The Customer Experience Podcast
The Customer Experience Podcast

Episode · 2 years ago

20. Why Obsession Is the Missing Ingredient in Your Customer Experience w/ Matt Knee

ABOUT THIS EPISODE

“Obsession is the complete micromanagement of the customer experience.”

According to Matt Knee, Founder and President of MyCompanyWorks and author of the book Startups Made Simple, obsession is a superpower.

Steve Jobs, Herb Kelleher, and Jeff Bezos each have/had it. There aren’t a lot of great companies whose founder wasn’t obsessed with seeing their vision of the perfect customer experience come to life.

Listen in to hear Matt share why obsession is so important and to hear about another superpower he thinks is even more important.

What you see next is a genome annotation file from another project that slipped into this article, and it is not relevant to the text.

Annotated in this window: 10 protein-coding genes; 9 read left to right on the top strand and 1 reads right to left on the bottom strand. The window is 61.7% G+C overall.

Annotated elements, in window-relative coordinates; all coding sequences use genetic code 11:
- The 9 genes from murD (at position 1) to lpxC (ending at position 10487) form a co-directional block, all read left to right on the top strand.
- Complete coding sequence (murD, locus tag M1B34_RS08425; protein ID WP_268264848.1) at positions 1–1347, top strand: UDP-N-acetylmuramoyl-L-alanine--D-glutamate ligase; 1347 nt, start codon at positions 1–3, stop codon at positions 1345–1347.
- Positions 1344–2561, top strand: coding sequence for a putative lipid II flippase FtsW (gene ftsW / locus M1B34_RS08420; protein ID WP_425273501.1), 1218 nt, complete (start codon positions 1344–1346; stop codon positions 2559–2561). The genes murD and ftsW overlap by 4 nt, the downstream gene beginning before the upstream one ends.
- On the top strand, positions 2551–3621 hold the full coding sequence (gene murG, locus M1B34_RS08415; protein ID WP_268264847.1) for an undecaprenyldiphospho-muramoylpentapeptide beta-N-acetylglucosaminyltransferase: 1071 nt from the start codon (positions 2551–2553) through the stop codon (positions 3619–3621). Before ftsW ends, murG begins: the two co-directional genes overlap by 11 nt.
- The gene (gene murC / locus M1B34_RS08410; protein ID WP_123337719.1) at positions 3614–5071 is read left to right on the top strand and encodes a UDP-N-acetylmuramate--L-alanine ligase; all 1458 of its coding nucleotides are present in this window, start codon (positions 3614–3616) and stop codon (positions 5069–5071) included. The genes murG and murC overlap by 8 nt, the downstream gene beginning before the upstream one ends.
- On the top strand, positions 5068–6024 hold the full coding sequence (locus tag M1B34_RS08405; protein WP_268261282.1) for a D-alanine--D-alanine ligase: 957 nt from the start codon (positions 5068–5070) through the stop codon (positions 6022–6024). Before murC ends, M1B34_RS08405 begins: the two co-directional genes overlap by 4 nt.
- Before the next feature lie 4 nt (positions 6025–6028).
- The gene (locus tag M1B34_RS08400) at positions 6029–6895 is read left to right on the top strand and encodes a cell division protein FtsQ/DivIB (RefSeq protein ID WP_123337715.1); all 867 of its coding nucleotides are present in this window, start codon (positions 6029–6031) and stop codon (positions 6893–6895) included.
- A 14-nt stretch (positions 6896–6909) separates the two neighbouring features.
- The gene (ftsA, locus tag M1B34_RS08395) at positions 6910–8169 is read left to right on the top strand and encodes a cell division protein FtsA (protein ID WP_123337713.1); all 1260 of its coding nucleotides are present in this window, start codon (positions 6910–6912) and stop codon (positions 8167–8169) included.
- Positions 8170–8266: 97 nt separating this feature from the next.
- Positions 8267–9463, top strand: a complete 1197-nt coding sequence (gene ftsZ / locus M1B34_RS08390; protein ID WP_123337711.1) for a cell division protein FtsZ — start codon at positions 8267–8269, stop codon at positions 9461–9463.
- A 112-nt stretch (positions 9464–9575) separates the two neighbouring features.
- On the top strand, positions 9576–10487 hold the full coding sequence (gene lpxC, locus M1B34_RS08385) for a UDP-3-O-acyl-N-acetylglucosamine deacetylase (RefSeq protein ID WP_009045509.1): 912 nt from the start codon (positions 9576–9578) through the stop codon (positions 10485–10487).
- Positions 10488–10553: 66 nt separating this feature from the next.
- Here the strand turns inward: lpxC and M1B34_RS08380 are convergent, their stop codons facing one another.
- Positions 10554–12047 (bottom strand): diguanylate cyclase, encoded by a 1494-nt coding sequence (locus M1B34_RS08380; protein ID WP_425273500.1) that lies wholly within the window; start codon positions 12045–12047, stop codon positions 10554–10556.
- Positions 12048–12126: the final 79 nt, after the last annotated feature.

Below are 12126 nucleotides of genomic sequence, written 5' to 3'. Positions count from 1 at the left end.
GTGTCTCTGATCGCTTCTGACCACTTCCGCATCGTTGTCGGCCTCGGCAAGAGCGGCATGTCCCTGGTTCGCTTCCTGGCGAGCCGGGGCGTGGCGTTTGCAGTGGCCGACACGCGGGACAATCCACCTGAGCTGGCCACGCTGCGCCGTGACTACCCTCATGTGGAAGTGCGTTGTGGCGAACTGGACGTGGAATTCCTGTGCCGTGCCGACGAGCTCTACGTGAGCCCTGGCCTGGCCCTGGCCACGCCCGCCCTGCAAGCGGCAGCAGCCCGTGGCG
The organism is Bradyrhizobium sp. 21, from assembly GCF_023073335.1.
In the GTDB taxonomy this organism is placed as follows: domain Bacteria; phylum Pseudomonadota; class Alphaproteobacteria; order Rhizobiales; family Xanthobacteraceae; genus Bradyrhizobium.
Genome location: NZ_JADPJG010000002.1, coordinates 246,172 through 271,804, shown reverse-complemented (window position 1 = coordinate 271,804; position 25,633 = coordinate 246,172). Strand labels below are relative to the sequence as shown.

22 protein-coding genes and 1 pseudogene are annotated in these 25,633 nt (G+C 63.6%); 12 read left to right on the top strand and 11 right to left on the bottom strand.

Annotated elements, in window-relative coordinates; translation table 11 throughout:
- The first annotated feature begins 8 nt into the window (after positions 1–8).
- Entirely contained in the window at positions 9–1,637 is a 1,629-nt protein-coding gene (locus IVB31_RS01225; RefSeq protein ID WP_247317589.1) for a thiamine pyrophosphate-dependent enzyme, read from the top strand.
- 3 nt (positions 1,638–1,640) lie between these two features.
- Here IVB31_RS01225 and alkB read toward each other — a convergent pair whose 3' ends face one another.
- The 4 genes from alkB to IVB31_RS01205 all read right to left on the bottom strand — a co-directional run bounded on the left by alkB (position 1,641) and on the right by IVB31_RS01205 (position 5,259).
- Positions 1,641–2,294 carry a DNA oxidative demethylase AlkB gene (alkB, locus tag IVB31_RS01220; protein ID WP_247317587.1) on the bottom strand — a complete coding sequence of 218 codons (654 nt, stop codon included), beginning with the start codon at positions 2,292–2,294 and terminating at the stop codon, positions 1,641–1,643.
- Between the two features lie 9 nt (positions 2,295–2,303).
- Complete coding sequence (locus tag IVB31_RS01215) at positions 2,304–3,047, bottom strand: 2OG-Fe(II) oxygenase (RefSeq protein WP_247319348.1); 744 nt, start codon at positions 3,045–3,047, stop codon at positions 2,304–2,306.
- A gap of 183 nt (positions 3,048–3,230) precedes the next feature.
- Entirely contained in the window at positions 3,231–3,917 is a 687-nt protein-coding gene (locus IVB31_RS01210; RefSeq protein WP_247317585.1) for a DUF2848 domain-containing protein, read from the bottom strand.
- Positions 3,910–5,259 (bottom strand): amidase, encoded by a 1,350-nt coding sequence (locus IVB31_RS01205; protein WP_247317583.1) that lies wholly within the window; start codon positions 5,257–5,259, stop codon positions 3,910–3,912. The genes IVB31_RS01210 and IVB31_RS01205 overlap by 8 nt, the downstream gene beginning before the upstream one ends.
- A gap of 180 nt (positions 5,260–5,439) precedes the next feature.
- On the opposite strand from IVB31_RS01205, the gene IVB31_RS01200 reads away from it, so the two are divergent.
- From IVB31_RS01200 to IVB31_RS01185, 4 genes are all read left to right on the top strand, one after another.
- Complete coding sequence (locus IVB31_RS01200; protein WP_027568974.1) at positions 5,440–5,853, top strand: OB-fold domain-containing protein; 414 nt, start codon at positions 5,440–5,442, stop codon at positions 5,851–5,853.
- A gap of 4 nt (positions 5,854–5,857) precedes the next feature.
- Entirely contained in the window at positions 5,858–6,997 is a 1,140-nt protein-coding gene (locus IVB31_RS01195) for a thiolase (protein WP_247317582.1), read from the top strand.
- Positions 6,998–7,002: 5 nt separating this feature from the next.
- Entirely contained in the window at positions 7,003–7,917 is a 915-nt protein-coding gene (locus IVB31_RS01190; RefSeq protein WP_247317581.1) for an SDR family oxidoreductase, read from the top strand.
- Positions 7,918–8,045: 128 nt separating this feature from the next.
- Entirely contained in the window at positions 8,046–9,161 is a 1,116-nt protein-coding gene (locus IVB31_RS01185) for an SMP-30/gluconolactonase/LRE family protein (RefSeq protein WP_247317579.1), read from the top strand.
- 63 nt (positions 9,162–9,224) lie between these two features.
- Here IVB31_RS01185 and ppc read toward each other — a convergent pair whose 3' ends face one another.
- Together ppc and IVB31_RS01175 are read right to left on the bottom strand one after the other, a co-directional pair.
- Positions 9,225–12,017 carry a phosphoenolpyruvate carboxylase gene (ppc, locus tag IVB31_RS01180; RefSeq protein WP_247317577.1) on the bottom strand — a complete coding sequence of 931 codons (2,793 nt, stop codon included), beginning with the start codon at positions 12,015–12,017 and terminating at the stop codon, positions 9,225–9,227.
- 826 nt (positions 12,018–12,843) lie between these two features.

If you have something to get done, it will get done. You will impose your will on reality. You'relistening to the customer experience podcast, a podcast dedicated to helping today's growing businessesrestore a personal human touch throughout the customer life cycle. Get ready to hearhow sales, marketing and customers success experts surprise and delight and never lose signof their customers humanity. Here's your host, Ethan Butte. All right, ifyou are looking for better ways to start, grow or systemize your business, including the customer experience, you are in the right place. Our guesttoday makes starting and running a business simple, fast and inexpensive for entrepreneurs and advisers. His company landed on the ink five thousand. They have helped morethan Fiftyzero entrepreneurs start and manage their businesses over the past seventeen years. And, of course, as someone who knows startups and entrepreneurship so deeply and sowell, he's also the author of startups made simple, mattne, welcome tothe customer experience podcast. Thanks you even glad to be with you. Awesome. So we're going to start where I always start, and that is thedefinition of customer experience. When I say customer experience, what does that meanto you? What do you think about? Well, when I hear is it'sa very emotional thing to me. You know, it started a longtime ago when I just had these really fans plastic experiences with with other companiesand I started realizing that chess is an emotional thing that I'm having here.I'm actually connecting with these Tu I feel like this company knows me or theycare about me. Maybe they don't. They don't even do that in reality. It could be a scaled kind of automated thing. But even if it'sjust a feeling that that I get when I interact with certain companies, andyou can see it it sends to brands like Apple, people are fanatics aboutit. You make an emotional connection with someone and they will wait in linefor days to get your products and they...